You might have heard of John Ford’s famous play ‘Tis Pity She’s a Whore. This graphic, controversial work has shocked audiences since it was first performed in the late 1620s, and has been adapted for film, TV and radio.
But many of Ford’s other plays have been overshadowed by other dramatists of his era like Shakespeare.
This does a disservice to one of our most fascinating playwrights. Ford’s violent storylines, ambiguous political allegiances and idiosyncratic style help us understand the post-Elizabethan era — which shaped the way we live today.
The 400th anniversary of Ford’s birth was in the 1980s, when I did my PhD on his life, art and politics. Since then, I’ve written eight book chapters, 13 articles, and 19 programme notes about his work.
These studies, as well as my work with theatre companies, schools and community groups, have helped revive the full range of John Ford’s plays and bring them back to the spotlight for the first time in centuries.
In 2015, I worked with the Royal Shakespeare Company on the first production of Love’s Sacrifice since 1631.
A lot of my research on this play is about its roots in the gruesome real-life tale of Carlo Gesualdo, Prince of Venosa, a famous composer who murdered his wife.
My work on this origin story influenced the RSC production and was discussed in reviews and previews by the Daily Telegraph and Independent. I explained the story and its connection to Ford’s play in the programme note. The RSC even presented the play with the subtitle ‘based on a true story’.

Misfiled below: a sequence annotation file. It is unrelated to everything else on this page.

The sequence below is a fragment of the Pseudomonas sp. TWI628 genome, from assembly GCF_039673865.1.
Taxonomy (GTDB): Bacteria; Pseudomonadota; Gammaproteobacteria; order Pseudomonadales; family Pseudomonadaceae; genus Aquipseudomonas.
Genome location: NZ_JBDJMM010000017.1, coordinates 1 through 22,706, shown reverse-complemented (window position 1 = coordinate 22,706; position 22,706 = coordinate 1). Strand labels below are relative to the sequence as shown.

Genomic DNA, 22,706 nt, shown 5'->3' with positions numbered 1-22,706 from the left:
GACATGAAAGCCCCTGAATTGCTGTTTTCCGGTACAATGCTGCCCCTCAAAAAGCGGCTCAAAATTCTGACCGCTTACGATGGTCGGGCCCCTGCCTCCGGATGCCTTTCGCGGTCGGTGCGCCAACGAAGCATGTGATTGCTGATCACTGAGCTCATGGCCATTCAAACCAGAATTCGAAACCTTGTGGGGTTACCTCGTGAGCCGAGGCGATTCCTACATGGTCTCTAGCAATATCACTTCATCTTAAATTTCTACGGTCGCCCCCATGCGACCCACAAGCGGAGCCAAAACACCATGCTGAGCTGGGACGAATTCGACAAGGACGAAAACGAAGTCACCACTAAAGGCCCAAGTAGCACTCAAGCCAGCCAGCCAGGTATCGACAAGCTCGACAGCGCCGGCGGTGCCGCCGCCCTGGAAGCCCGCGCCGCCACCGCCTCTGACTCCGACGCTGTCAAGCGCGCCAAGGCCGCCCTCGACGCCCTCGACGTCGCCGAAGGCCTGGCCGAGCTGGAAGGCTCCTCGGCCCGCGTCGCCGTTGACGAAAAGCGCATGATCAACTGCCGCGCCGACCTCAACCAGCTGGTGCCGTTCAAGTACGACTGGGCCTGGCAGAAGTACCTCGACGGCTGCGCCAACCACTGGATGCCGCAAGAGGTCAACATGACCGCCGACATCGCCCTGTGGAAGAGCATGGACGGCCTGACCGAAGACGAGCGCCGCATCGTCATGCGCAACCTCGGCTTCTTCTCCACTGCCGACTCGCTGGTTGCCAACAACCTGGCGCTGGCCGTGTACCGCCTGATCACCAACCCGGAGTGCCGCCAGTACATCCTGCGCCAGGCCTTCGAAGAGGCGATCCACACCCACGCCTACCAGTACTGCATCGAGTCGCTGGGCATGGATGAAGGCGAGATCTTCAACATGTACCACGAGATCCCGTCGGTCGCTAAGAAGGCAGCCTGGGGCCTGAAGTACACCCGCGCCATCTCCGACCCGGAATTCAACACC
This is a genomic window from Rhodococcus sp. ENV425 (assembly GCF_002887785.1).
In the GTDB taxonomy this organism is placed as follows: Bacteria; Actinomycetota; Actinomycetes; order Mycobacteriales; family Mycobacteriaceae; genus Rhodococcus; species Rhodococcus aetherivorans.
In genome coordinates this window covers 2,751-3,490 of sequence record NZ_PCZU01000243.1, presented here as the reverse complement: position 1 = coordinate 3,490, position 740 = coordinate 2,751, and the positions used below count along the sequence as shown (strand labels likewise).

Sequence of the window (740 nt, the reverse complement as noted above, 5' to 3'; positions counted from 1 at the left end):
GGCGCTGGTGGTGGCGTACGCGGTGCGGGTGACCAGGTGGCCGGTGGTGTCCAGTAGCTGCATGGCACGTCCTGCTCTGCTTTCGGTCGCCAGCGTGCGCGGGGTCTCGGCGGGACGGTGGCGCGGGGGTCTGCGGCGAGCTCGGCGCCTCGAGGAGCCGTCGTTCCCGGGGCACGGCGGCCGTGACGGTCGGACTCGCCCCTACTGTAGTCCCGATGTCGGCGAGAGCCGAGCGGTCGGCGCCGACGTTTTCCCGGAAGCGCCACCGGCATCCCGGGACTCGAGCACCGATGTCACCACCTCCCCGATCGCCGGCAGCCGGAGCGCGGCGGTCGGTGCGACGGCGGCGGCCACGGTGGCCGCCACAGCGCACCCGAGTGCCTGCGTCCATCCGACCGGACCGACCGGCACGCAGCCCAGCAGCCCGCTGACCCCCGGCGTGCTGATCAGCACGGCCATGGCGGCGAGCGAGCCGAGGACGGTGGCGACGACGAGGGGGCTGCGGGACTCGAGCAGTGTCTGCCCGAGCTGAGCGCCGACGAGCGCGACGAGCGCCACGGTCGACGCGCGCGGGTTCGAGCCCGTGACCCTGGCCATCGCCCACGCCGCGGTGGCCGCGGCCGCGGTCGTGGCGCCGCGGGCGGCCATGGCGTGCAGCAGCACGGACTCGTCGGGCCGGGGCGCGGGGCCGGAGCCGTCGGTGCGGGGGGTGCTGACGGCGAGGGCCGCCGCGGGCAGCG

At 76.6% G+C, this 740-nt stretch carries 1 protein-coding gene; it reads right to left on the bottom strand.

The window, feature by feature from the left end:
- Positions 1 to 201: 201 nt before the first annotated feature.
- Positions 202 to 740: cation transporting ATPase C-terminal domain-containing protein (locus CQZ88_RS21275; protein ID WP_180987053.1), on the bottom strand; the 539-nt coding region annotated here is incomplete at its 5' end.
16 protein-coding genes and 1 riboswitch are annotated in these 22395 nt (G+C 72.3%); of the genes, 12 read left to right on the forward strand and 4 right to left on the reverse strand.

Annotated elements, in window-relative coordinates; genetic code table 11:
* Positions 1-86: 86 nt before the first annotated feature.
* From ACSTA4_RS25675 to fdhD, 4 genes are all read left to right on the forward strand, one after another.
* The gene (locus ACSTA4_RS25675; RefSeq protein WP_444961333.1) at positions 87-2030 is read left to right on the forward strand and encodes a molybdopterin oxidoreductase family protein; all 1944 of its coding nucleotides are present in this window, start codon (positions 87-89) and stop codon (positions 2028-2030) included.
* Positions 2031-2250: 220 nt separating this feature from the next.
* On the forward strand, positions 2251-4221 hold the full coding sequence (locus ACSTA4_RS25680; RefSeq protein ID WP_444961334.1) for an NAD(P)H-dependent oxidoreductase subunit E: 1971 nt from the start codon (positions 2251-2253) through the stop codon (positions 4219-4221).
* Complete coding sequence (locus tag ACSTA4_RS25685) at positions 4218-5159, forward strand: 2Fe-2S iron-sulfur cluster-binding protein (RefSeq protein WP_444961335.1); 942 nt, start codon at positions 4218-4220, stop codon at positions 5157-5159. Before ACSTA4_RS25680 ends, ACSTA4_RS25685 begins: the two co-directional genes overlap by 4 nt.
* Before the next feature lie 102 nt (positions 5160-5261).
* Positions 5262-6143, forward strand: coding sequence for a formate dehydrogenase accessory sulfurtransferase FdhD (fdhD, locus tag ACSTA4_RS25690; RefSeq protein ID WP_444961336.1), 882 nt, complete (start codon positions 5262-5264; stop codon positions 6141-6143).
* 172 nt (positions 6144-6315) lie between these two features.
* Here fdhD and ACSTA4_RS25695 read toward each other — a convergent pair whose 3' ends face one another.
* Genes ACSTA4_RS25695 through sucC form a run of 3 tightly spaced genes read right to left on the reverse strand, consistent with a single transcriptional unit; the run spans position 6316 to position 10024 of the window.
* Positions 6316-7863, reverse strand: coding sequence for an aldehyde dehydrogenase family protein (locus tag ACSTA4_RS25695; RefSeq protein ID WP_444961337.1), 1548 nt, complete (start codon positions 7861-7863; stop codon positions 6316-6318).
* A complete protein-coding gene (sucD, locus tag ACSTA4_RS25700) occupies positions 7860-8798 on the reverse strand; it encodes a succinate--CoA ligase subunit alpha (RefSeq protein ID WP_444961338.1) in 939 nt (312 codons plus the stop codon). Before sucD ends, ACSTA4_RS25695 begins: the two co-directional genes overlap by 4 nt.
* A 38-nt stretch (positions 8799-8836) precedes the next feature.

I’ve also worked with Shakespeare’s Globe Education on their productions of Love’s Sacrifice at Gray’s Inn, as well as The Fancies Chaste and Noble and Perkin Warbeck at the Sam Wanamaker Playhouse.
The real Perkin Warbeck was a 15th Century pretender to the English throne, whose claim posed a serious threat to the Tudor establishment. For the Globe programme note, I argued that Ford’s play questioned the legitimacy of monarchical succession by inviting his audience to imagine Warbeck as the legal king. This was highly subversive and even dangerous in Ford’s day — disputes on governance and monarchy were soon to escalate into civil war.
My research has also helped the acclaimed youth theatre company Edward’s Boys revive and perform The Lady’s Trial to audiences across England for the first time since the 17th Century. I edited a version of the play, explaining and translating the archaic English to make it easier to stage and more accessible to modern audiences.